Jun 11, 2012

KIT™ Day 17

We knew that today was going to be a long one, scheduled for 175 miles - one of the longest of our KIT.  So we set the alarm, and because there was not a fitness facility, I went for a swim.  I can attest that swimming is more work than an elliptical or a treadmill!  I did fifty pool lengths, showered, and then we headed for a bit of breakfast.  Once we were on the road, the immediate agenda was to finish up in Needles, so we found El Garces, built in 1908, and being renovated by the city.  It will be gorgeous when it is complete.

While we were attempting to leave town, we interpreted the directions and headed North to soon.  The only redeeming feature of this misdirection was that I did get a picture of the Colorado river, which is an amazing picture of lushness in this desert environment.

As we were driving through the Mojave desert, we knew that there were supposed to be public art displays on the banks to the North of our road.  There were maybe 20 miles of this, and it was very unique.

Danby, while we were looking at an abandoned station/cabins, presented a distant view of the trains that we have been seeing for days.  It was really cool to see one train heading east, and one heading west, and combined, they consumed the entire horizon.

Next stop was the mountain pass between Needles and Barstow, named Cadiz Summit.  There was not much left there, but it was another public art opportunity, where graffiti was welcomed.  I love taking pictures from the inside looking out, and  here you can see one looking back, one looking out, and one from the road looking forward as well.  This definitely looked very post-apocalyptic.

As we headed west, we were just shy of Amboy, and there was another Shoe Tree.  We did our part by putting some of the fallen shoes back into the tree.  

The site of Roy's has become an icon for a lonely desert gas stop due to multiple appearances of Roy's in movies.  Amboy has it all: airport, garage, cafe, school, church, graveyard.  Currently the town of Amboy is owned by Albert Okura, purchased in 2008 for approximately $400-500K.  Fortunately he is dedicated to preserving Amboy in a 1950's look and feel and will try to restore the site to it's former glory.  I say that he has a tremendous start.  The office has been restored and they have started on the rooms, you can see how they look, and also how someone has already decided that it looks inviting.  Out front, the cacti landscaping is amazing.

After Roy's, it was the Amboy Crater, where in previous times, there have been volcanic eruptions, and the Mother Road goes through the edge.  It was spectacular and unlike anything we had seen.  I climbed to the top of a small flow to get you these other two shots, because that is just the way I roll :o)

Once we got into Amboy proper, we rolled up upon Roy's.  Take a close look at the first picture, the character sitting outside is William (Bill), from Plymouth/Argos area more than 50 years ago.  We bought him a beer and head about the buses that come through, about the original BagDad Cafe, about the movie with the same name, about his family and an unfortunate accident, about his daughter, and about his blue eyes.  It was a fun part of the day, but luckily we departed just prior to a tour bus arriving...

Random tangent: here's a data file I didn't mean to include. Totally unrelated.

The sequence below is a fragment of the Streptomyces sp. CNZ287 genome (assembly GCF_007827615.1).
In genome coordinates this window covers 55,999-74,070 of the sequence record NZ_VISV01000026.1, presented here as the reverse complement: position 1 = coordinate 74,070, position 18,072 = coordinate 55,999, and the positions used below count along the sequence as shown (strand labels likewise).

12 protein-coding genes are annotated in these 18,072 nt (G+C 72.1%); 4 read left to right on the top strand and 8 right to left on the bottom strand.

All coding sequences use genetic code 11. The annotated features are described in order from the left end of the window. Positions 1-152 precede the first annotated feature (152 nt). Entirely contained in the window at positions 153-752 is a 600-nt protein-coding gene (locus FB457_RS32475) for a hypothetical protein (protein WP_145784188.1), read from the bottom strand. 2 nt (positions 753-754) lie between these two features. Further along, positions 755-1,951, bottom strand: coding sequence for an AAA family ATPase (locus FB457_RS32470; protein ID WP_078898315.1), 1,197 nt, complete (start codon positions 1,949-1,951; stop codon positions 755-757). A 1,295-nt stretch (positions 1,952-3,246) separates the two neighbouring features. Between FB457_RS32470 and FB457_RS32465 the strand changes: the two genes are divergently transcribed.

Next up was Helendale, and the Polly Gas mascot that showed how "cheep" the gas prices were back in the day.

Also in the Helendale area was the location of the Sagebrush Inn, now gone, but a residence has been built with the stones of the original Inn, and a facade has been built that shows the rumors of ill repute :o)

On the west side of Helendale was the Bottle Tree Ranch, probably my favorite of the day (I was ready to be done with desert).  This was very unique and creative.

As we approached Victorville, we came across a huge Riverside Cement facility, it was spectacular.  Other aspects of Victorville were not what we hoped, so we headed onto Hesperia, and checked into a Springhill Suites by Marriott.  When we got settled in, I went to the Marriott site and booked a room in Santa Monica in the Marina area using Reward Points.  It will be fun to say for almost nothing...  Sad, but tomorrow is the last day of our KIT :o(


  1. You must be so sad to see it end. But what a ride you,ve had. So many spectacular things along the way. On this leg of your journey I was impressed with so many things, but that bottle tree is what put a smile on my face. ENJOY Santa Monica. You have made quite a travelogue here. Great photos, fabulous descriptions. Thanks for letting us all come along. TAKE CARE.

  2. Great the way you set up some of the photos. Showing height and distance well. Makes me look forward to doing this trip. You have whetted an appetite my girl has always wanted to do. Thanks for the travel-loge and great pictures. 50 lengths? Wow I used to love to swim, but for the fun of it, that made me tired. LOL!!!! (It would kill me no just make me tired!!)
    Something sad about nearing the end of an adventure, no matter how much the fun!!!

  3. Great photos... I see what you did there talking about how "cheep" the gas prices were back in the day!

    Whenever I hear about someone waxing nostalgic about the past, people like Albert Okura comes to mind, a cat who is putting money where his mouth is. I will be sorry to see your trip end as well, as the photography and information has been priceless!

    Enjoy Santa Monica!

  4. 50 pool lengths in the pool!!!!!!!!!!!!!! Kudos

    Great photos, looks like a wonderful trip.

  5. And today is our last day. :'(

  6. When you get to the Santa Monica pier, be sure to say hello to Dan and Jessica Rice (End of the Trail souvenir kiosk) from Ron and Laurel. They are great people!


Tell Me What You Think, Don't Make me go Rogue on you :o)